Later in the morning, Sunny submerged herself in warm bath water. She was in no hurry. Mass at Georgetown was not until eleven, and David had already left for the War College. The water calmed her, helped diminish the fear she had felt during the night. She felt threatened and, when she felt threatened, her first instinct was to fight. But how could she fight a memory? How could she fight men long since dead? Men who now lived in her husband’s mind and haunted him in nightmares. She hurt for him, but could not help. All she could do was be there when he came back; all she could do was hold his head and comfort him. “Why now?” he would ask. But Sunny had no answer.
She wet her washcloth and placed it over her face. The heat cooled her. Slowly she sank down under the water. David was afraid. He knew he had no control over the dreams. Lack of control was devastating to a man like David. And she had seen what lack of control could do to someone you love.
“Why is father crying?” she asked.
Her mother took her away from the study. “Shhh,” her mother said. “You must show your father respect.”
“Is respect the same thing as love, mother?”
“Yes, my darling.”
She had been so young then. The cloth covered her. There had been other crying.
“Sonia!” It was Maria, her blond hair in tangles.
“Maria, why are you crying?”
“They took Paulo!”
“They took him right off the street, shoved him into one of their “green sedans.” No one ever came back from a ride in one of those green sedans.
She had to help him. David, I will find a way. I will get help. Just have faith, my darling. But David had no faith. Sunny sat up in the tub.
Still, she could not see, her mind blinded her to the present.
Her father sat impassively at the far end of the room. Her mother stood beside him holding a scarf in her hands. Her mother was crying. Her father’s eyes were wet and red. “Sonia, for the sake of our family, you must be careful,” her father said.
She felt exposed, naked before them, like she had been caught with her hand in the cookie jar. She had taken chances. She had taken a stand. She had involved them against their will and without their knowledge and consent. She was their daughter. She had become a revolutionary. They were the establishment, the very people who supported the military junta. Now they were guilty by blood, and the junta shot the guilty. They had shot Paulo. And yesterday they had thrown Maria against a wall and shot her through her blue eyes.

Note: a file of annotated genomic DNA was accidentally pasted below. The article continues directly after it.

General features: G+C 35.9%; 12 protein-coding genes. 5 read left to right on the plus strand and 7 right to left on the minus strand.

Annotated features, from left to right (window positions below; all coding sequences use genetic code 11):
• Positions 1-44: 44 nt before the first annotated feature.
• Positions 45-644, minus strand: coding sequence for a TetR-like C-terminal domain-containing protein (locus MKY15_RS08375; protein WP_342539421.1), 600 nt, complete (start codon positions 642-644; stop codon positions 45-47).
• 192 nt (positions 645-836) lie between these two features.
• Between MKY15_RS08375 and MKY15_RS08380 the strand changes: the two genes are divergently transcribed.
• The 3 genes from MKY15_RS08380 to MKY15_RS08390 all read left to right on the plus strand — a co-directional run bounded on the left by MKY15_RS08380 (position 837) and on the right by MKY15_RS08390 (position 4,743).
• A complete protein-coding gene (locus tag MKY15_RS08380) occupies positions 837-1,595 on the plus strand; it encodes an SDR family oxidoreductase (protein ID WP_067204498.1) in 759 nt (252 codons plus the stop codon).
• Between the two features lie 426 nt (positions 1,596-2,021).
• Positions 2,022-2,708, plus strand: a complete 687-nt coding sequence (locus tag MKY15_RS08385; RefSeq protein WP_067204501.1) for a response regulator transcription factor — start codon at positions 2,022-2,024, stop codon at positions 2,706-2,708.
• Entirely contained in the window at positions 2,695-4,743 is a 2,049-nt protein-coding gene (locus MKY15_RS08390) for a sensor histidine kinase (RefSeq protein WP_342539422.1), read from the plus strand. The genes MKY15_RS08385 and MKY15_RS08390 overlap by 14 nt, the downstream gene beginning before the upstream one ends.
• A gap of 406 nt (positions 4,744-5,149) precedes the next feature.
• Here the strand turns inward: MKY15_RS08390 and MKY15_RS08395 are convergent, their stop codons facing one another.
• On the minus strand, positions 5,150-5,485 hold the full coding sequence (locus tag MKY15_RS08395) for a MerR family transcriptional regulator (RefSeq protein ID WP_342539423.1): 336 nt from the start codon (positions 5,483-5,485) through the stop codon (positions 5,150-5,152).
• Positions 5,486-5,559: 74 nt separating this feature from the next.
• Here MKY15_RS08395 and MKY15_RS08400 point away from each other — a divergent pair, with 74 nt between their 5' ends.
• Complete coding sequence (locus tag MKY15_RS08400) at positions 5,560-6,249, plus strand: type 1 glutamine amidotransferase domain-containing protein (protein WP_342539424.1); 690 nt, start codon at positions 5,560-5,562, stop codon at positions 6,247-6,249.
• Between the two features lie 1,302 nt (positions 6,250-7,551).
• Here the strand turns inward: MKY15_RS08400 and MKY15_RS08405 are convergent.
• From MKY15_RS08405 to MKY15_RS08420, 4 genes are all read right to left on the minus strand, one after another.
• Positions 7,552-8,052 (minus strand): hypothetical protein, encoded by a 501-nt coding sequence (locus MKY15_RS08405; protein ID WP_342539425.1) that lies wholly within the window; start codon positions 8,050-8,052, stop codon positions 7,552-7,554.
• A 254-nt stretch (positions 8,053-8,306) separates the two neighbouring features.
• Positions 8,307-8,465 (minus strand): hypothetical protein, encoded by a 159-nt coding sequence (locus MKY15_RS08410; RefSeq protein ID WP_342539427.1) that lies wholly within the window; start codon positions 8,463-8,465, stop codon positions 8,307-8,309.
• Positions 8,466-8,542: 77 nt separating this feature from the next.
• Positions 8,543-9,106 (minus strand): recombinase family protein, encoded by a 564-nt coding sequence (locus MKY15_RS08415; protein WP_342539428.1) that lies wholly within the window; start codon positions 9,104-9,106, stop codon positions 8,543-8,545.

“How can any person who believes in God stand by and just watch as their friends are dragged of into the night and shot to death?” she asked.
Her father did not answer, just hung his head and sobbed. “Do you want to die?” her mother asked.
She was unable to answer her mother’s question.
The day was bright and brisk, the sky a robin’s egg blue. There was a fresh smelling breeze that carried a slight chill along its edge. Sunny strode purposefully across the commons on her way to Dahlgren Chapel and mass. She seemed to blend in with the other students who walked the commons. She wore a gray skirt, an oxford cloth shirt, weeguns, blue knee socks, and a navy blue sweater tied around her neck. As she neared the steps of the chapel, she began to wrap her hair in a maroon scarf.
“Keaton,” she thought. Who was Keaton? What was he to David and why did David sometimes call out his name during the nightmares? “Keaton,” she said softly, faintly letting the name escape her lips.
As she started up the chapel steps, something jerked the scarf from her head. Startled, she turned, but no one was there. A gust of deathly cold wind whirled around her, enveloping her in a tomblike silence. The sounds of the commons became faint and distant, and everything seemed to slow down like a record player turning of. Suddenly she heard it. At first it seemed far of, outside of the wind. Then it came to her. An anguished cry, a high-pitched scream, shrill and then angry. Something thorny touched her back. She twirled around, but again saw nothing. But something was there. It stood close to her. Pulsating, cold, and hateful. She could have touched it if she had dared, but she was mortified, mute and numb. Then, like dust being sucked into a vacuum, it was gone.
The students milling around the commons went about their business as if they knew nothing of what had just taken place. Birds chirped and the bell for mass began to ring. Sunny felt groggy, as if she had just awakened from a deep sleep. She was cold and sweating. She stood, unsteady for a moment. When she realized where she was, she sat down on the steps. In the welcome quiet of the familiar sounds of Georgetown, she began to understand what she had experienced. Having read the scriptures, she knew. It had been a warning, a premonition of something that was to be. She had felt it before. In Buenos Aires. They had come for her in the darkness of night, for that was their time. But she had been warned of their plan, had received a message of her impending death. Now she understood that she had not truly escaped but had been granted only a respite from the terror. When would it happen, she wondered? How much time did she have?
She stood up, her composure regained. Resolutely, she tied the scarf overhead once again. No, she thought. The drama was not over, and in it she felt she would have a part to play. Only, how soon would it be before the director gave her her cue?